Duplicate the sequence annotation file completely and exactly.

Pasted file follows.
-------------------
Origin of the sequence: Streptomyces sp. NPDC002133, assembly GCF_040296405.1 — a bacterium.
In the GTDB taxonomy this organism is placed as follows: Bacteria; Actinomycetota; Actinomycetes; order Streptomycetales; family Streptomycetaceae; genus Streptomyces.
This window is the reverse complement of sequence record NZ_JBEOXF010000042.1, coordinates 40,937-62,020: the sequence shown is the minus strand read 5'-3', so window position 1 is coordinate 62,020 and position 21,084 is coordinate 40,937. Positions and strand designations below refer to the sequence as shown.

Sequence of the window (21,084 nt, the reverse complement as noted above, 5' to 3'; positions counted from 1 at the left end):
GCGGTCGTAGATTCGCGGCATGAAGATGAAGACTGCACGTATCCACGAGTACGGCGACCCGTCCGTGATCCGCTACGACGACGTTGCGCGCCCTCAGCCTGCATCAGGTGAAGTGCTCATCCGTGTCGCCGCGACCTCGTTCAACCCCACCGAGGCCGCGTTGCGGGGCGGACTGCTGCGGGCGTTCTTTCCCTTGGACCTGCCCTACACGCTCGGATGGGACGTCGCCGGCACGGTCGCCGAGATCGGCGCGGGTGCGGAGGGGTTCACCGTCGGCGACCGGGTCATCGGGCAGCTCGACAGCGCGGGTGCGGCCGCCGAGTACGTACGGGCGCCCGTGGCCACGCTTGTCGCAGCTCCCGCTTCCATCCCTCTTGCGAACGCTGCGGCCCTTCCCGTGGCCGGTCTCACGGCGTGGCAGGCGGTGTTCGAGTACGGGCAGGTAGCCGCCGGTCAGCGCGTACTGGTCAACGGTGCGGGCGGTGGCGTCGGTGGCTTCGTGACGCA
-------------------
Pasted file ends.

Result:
Origin of the sequence: Streptomyces sp. NPDC002133, assembly GCF_040296405.1 — a bacterium.
In the GTDB taxonomy this organism is placed as follows: Bacteria; Actinomycetota; Actinomycetes; order Streptomycetales; family Streptomycetaceae; genus Streptomyces.
This window is the reverse complement of sequence record NZ_JBEOXF010000042.1, coordinates 40,937-62,020: the sequence shown is the minus strand read 5'-3', so window position 1 is coordinate 62,020 and position 21,084 is coordinate 40,937. Positions and strand designations below refer to the sequence as shown.

Sequence of the window (21,084 nt, the reverse complement as noted above, 5' to 3'; positions counted from 1 at the left end):
GCGGTCGTAGATTCGCGGCATGAAGATGAAGACTGCACGTATCCACGAGTACGGCGACCCGTCCGTGATCCGCTACGACGACGTTGCGCGCCCTCAGCCTGCATCAGGTGAAGTGCTCATCCGTGTCGCCGCGACCTCGTTCAACCCCACCGAGGCCGCGTTGCGGGGCGGACTGCTGCGGGCGTTCTTTCCCTTGGACCTGCCCTACACGCTCGGATGGGACGTCGCCGGCACGGTCGCCGAGATCGGCGCGGGTGCGGAGGGGTTCACCGTCGGCGACCGGGTCATCGGGCAGCTCGACAGCGCGGGTGCGGCCGCCGAGTACGTACGGGCGCCCGTGGCCACGCTTGTCGCAGCTCCCGCTTCCATCCCTCTTGCGAACGCTGCGGCCCTTCCCGTGGCCGGTCTCACGGCGTGGCAGGCGGTGTTCGAGTACGGGCAGGTAGCCGCCGGTCAGCGCGTACTGGTCAACGGTGCGGGCGGTGGCGTCGGTGGCTTCGTGACGCA